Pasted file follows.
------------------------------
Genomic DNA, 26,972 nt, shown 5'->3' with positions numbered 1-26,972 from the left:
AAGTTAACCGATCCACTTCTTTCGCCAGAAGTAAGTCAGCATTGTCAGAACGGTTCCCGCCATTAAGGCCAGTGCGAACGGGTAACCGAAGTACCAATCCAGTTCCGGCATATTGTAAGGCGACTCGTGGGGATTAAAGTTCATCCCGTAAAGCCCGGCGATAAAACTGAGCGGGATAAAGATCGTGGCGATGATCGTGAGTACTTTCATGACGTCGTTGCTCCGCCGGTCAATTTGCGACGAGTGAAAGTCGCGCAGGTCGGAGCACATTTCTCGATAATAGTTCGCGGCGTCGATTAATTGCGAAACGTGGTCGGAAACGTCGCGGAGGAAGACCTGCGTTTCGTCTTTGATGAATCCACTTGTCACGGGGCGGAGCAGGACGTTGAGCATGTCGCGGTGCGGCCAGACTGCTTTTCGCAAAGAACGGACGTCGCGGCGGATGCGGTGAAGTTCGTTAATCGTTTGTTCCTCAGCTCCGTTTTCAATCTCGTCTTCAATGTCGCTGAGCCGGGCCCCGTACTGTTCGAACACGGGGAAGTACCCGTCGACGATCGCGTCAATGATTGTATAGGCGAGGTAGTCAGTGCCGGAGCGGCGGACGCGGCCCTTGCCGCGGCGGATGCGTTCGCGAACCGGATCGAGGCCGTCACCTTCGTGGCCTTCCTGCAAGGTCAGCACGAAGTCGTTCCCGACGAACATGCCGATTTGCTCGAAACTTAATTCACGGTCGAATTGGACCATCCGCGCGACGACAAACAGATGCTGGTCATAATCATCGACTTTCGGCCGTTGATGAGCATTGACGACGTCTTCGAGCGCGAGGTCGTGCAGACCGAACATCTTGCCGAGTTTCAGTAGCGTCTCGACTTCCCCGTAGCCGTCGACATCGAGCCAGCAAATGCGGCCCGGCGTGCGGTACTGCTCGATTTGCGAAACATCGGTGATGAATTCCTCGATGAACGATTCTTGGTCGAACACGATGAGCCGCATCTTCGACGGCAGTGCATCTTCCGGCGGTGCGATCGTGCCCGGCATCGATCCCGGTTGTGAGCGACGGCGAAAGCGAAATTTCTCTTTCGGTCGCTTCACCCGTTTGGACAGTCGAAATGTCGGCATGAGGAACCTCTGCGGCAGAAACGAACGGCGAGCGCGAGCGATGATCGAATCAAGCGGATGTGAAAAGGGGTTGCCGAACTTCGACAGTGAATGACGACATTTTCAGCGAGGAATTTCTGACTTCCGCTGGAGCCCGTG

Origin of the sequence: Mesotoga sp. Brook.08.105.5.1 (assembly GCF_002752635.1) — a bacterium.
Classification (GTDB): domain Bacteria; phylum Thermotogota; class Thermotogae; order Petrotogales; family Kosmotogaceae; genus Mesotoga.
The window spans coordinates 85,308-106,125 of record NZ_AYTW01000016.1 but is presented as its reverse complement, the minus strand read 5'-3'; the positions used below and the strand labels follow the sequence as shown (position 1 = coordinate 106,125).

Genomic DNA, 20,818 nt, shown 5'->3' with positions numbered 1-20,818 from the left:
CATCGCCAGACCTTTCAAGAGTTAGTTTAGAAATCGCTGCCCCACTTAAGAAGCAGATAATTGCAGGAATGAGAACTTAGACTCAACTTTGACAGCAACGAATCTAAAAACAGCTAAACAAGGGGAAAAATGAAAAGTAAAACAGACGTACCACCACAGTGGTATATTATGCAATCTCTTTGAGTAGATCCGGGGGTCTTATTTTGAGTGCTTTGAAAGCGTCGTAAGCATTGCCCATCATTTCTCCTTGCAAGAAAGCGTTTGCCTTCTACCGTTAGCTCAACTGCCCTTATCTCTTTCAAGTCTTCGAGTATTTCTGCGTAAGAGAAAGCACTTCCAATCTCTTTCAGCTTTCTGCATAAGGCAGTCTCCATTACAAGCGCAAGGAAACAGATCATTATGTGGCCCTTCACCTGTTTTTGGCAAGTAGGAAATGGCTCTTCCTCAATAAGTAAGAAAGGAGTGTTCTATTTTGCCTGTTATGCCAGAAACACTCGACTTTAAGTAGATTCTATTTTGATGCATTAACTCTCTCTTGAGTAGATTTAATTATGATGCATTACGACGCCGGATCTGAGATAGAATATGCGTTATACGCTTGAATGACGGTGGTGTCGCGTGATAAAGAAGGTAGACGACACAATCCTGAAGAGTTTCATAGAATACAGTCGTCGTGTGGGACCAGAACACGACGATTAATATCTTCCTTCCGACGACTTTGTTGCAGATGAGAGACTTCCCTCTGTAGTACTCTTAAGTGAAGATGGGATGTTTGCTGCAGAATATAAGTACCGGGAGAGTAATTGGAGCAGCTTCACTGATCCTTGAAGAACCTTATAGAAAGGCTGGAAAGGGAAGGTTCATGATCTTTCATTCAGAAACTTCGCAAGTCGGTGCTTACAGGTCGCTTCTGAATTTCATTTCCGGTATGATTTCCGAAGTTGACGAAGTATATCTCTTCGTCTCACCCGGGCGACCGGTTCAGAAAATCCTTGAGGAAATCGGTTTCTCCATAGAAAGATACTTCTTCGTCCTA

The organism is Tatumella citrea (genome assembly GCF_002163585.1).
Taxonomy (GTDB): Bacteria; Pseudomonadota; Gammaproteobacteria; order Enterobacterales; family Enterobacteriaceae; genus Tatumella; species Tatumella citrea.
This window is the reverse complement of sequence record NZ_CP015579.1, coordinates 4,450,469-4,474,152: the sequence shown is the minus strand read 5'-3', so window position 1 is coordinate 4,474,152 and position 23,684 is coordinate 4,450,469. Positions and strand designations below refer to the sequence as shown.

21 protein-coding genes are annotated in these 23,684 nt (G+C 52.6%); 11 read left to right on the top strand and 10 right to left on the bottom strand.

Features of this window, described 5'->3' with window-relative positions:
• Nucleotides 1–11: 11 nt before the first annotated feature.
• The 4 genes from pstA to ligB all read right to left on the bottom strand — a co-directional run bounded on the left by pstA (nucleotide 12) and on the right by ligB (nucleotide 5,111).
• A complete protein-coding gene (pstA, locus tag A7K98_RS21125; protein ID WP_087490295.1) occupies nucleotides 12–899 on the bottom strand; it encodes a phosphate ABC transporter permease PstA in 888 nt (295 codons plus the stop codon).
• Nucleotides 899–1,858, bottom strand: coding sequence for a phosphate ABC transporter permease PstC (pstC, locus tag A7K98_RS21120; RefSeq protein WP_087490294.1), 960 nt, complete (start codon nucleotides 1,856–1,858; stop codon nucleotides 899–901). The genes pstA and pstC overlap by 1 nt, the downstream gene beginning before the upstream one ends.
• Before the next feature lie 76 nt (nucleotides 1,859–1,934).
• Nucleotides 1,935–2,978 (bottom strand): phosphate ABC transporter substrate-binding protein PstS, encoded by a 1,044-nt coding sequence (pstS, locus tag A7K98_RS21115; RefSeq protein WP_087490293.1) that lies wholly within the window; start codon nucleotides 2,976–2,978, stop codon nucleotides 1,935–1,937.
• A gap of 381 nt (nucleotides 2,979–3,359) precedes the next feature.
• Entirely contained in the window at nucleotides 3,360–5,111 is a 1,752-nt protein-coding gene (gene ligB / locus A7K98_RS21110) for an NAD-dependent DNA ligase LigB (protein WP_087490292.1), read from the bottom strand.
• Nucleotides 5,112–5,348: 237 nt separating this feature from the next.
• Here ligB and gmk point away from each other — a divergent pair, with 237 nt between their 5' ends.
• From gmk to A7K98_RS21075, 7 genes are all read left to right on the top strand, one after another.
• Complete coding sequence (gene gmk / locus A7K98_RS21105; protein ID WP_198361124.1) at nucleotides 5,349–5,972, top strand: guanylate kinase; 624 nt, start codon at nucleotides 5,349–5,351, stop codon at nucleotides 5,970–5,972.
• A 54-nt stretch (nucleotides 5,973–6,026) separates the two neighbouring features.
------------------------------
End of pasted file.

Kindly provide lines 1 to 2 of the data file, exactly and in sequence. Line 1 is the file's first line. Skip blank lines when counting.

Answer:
Genomic DNA, 26,972 nt, shown 5'->3' with positions numbered 1-26,972 from the left:
AAGTTAACCGATCCACTTCTTTCGCCAGAAGTAAGTCAGCATTGTCAGAACGGTTCCCGCCATTAAGGCCAGTGCGAACGGGTAACCGAAGTACCAATCCAGTTCCGGCATATTGTAAGGCGACTCGTGGGGATTAAAGTTCATCCCGTAAAGCCCGGCGATAAAACTGAGCGGGATAAAGATCGTGGCGATGATCGTGAGTACTTTCATGACGTCGTTGCTCCGCCGGTCAATTTGCGACGAGTGAAAGTCGCGCAGGTCGGAGCACATTTCTCGATAATAGTTCGCGGCGTCGATTAATTGCGAAACGTGGTCGGAAACGTCGCGGAGGAAGACCTGCGTTTCGTCTTTGATGAATCCACTTGTCACGGGGCGGAGCAGGACGTTGAGCATGTCGCGGTGCGGCCAGACTGCTTTTCGCAAAGAACGGACGTCGCGGCGGATGCGGTGAAGTTCGTTAATCGTTTGTTCCTCAGCTCCGTTTTCAATCTCGTCTTCAATGTCGCTGAGCCGGGCCCCGTACTGTTCGAACACGGGGAAGTACCCGTCGACGATCGCGTCAATGATTGTATAGGCGAGGTAGTCAGTGCCGGAGCGGCGGACGCGGCCCTTGCCGCGGCGGATGCGTTCGCGAACCGGATCGAGGCCGTCACCTTCGTGGCCTTCCTGCAAGGTCAGCACGAAGTCGTTCCCGACGAACATGCCGATTTGCTCGAAACTTAATTCACGGTCGAATTGGACCATCCGCGCGACGACAAACAGATGCTGGTCATAATCATCGACTTTCGGCCGTTGATGAGCATTGACGACGTCTTCGAGCGCGAGGTCGTGCAGACCGAACATCTTGCCGAGTTTCAGTAGCGTCTCGACTTCCCCGTAGCCGTCGACATCGAGCCAGCAAATGCGGCCCGGCGTGCGGTACTGCTCGATTTGCGAAACATCGGTGATGAATTCCTCGATGAACGATTCTTGGTCGAACACGATGAGCCGCATCTTCGACGGCAGTGCATCTTCCGGCGGTGCGATCGTGCCCGGCATCGATCCCGGTTGTGAGCGACGGCGAAAGCGAAATTTCTCTTTCGGTCGCTTCACCCGTTTGGACAGTCGAAATGTCGGCATGAGGAACCTCTGCGGCAGAAACGAACGGCGAGCGCGAGCGATGATCGAATCAAGCGGATGTGAAAAGGGGTTGCCGAACTTCGACAGTGAATGACGACATTTTCAGCGAGGAATTTCTGACTTCCGCTGGAGCCCGTG